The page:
Author: Bob O'Dell

Published Date: September 24, 2017

The following is a series of four pictures that shows what the recent September 23rd event actually looked like in the twilight sky.

NOTE:  For more information about what this event was all about, look at our previous blog post here.

Jupiter left the box, or “womb” of Virgo on September 8th.  Here below is a picture of that event on September 9.  Over the next few days the womb would disappear into the sun’s glare, so this was one of the last opportunities to see the entire box in the sky.


In the morning sky, below, Venus, Mars and Mercury made an appearance in the Constellation Leo, creating twelve “stars” rather than the typical nine stars.  Because of the brightness of the sky it was not possible to see all three planets and all 9 stars of Leo at the same time. Due to cloud cover on September 23rd I show a photo taken a week earlier, but the alignments on the 23rd remained very similar.

On September 23rd we watched the event in the evening sky.  Below is what it looked like.  Only one star of the box, plus Jupiter was still visible, but the crescent moon was easily visible above them.


This last photo below shows how the moon appeared “under” the feet of Virgo, who is upside down in the western sky.  The moon  cannot ever appear exactly “under” her feet because its path never takes it there, but this is “as close” as it can be in this event. I added the blue lines so you can see the legs of Virgo attaching to her feet.

When viewing the scene in the sky, it was very difficult to make out the constellation Virgo because of the brightness of the sun.  This photo actually captured more than what was visible with the unaided eye.  The crescent moon looks like a full moon in the photo because of the long exposure required to see the background stars .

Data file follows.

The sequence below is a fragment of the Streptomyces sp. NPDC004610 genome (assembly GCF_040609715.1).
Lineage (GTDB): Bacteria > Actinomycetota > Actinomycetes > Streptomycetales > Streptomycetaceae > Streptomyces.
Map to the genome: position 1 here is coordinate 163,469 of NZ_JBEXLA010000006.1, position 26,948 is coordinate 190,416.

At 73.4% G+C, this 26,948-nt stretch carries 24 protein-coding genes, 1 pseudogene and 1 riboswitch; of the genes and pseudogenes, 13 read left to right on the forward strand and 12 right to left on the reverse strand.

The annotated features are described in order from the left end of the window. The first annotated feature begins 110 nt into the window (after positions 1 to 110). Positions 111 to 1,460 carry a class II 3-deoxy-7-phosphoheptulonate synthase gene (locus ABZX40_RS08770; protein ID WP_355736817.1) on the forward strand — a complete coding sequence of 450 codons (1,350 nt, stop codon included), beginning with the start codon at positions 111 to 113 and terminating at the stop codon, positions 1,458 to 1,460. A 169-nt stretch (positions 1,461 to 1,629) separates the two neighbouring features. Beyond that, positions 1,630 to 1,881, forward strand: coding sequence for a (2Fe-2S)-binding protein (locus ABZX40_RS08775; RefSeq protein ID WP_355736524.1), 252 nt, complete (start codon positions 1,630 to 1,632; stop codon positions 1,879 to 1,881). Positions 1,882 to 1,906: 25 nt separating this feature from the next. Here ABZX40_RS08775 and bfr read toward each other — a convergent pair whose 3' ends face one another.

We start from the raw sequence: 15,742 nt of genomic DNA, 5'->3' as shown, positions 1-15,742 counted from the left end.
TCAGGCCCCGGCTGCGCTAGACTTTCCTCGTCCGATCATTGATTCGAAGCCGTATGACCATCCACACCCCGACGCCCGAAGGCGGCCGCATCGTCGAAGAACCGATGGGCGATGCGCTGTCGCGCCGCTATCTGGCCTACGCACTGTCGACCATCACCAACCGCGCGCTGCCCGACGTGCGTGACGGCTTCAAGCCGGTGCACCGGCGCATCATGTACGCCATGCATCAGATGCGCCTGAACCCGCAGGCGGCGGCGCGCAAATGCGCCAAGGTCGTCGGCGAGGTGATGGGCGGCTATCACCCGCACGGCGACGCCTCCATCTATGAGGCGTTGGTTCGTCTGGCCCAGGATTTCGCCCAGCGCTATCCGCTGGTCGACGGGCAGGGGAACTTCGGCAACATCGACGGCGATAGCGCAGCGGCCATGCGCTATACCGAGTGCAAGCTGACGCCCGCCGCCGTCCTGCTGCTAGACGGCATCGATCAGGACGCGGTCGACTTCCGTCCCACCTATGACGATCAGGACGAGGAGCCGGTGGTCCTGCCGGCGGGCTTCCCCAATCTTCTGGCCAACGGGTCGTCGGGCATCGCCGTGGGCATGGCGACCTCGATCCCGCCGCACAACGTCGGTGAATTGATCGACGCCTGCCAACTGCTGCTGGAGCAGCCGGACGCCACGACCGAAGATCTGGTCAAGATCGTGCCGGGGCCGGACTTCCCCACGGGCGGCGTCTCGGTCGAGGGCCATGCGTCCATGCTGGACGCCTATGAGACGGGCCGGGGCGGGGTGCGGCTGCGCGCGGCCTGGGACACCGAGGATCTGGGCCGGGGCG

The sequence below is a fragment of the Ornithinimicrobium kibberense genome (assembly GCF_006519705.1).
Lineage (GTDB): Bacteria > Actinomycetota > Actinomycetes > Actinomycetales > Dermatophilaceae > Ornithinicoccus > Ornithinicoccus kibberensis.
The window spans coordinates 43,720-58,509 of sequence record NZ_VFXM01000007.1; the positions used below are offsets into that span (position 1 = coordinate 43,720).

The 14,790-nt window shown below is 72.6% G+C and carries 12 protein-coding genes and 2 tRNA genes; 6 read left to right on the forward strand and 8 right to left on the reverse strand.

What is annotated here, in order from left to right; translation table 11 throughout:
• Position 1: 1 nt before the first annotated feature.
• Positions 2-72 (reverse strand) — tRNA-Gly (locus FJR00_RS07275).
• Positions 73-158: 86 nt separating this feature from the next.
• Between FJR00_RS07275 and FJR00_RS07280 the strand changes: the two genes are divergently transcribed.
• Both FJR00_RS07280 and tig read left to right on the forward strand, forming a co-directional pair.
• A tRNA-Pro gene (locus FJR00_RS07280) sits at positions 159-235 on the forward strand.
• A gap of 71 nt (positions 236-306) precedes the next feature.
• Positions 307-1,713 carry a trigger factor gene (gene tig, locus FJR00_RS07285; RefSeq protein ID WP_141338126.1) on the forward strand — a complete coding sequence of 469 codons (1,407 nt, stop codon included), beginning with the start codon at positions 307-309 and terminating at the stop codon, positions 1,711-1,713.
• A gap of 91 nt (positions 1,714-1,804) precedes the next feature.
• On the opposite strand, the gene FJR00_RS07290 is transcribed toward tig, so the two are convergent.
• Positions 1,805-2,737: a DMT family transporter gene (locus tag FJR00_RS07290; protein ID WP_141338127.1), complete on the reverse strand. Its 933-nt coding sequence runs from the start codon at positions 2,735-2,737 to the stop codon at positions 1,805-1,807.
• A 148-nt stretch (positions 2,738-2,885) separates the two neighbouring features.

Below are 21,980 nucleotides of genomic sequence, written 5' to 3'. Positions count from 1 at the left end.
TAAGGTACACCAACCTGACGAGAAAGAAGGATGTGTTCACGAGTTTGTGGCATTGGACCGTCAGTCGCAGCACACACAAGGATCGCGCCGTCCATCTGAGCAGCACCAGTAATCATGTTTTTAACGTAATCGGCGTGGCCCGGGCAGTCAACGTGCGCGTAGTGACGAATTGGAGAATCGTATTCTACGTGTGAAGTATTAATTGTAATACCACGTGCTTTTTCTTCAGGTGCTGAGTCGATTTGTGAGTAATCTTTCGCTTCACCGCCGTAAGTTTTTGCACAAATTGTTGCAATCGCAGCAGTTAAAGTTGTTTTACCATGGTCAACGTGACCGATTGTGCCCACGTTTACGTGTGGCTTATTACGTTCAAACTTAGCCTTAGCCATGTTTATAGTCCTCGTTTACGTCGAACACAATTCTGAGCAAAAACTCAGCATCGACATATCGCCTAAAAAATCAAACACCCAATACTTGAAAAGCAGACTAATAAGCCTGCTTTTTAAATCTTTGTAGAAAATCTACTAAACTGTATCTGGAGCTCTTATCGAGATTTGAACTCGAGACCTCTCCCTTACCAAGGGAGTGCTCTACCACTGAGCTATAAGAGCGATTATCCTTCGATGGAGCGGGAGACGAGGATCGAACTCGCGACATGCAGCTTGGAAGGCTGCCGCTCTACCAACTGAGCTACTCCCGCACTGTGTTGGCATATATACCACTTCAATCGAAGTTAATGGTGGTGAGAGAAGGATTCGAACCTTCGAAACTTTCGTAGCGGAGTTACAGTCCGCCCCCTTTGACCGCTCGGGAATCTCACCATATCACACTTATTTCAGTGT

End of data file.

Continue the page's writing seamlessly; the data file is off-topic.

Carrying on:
What were my impressions about this event?

Of course it was interesting to me because of all the work that I had put into preparing for, and understanding the event and its proposed meanings. But as I stood there and looked on, I thought to myself: “if anybody was walking by and looked that way, would they have stopped and taken any notice at all?”  Not really.  The scene looked simply like a normal crescent moon in the western sky, with Jupiter fading into the twilight.

Regarding the morning sky, the main issue was Mercury. That planet remains so close to the sun and is very hard to see, so by the time it has risen as the 12th star of the crown, the rest of the stars of Leo were all washed out by the glow of the sun. So I never actually saw twelve stars at once.

Finally, while many may begin to weigh in on this event and how it might relate to new events on earth, I would like to delay any comment on that until more time passes.





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